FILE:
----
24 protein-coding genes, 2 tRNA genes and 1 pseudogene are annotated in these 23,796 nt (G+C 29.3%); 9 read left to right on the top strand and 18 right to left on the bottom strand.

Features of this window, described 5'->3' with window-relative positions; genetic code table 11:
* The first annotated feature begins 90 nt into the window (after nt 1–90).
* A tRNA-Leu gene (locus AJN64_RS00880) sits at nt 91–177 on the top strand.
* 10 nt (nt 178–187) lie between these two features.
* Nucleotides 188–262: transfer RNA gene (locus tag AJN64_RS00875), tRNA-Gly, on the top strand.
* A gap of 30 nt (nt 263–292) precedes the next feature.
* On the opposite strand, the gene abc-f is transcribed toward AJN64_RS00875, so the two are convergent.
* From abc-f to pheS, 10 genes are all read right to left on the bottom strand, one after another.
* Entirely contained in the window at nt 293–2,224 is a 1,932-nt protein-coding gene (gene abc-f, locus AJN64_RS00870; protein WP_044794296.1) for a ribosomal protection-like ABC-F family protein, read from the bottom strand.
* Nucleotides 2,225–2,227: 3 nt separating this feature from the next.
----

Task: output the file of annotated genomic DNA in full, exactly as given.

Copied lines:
24 protein-coding genes, 2 tRNA genes and 1 pseudogene are annotated in these 23,796 nt (G+C 29.3%); 9 read left to right on the top strand and 18 right to left on the bottom strand.

Features of this window, described 5'->3' with window-relative positions; genetic code table 11:
* The first annotated feature begins 90 nt into the window (after nt 1–90).
* A tRNA-Leu gene (locus AJN64_RS00880) sits at nt 91–177 on the top strand.
* 10 nt (nt 178–187) lie between these two features.
* Nucleotides 188–262: transfer RNA gene (locus tag AJN64_RS00875), tRNA-Gly, on the top strand.
* A gap of 30 nt (nt 263–292) precedes the next feature.
* On the opposite strand, the gene abc-f is transcribed toward AJN64_RS00875, so the two are convergent.
* From abc-f to pheS, 10 genes are all read right to left on the bottom strand, one after another.
* Entirely contained in the window at nt 293–2,224 is a 1,932-nt protein-coding gene (gene abc-f, locus AJN64_RS00870; protein WP_044794296.1) for a ribosomal protection-like ABC-F family protein, read from the bottom strand.
* Nucleotides 2,225–2,227: 3 nt separating this feature from the next.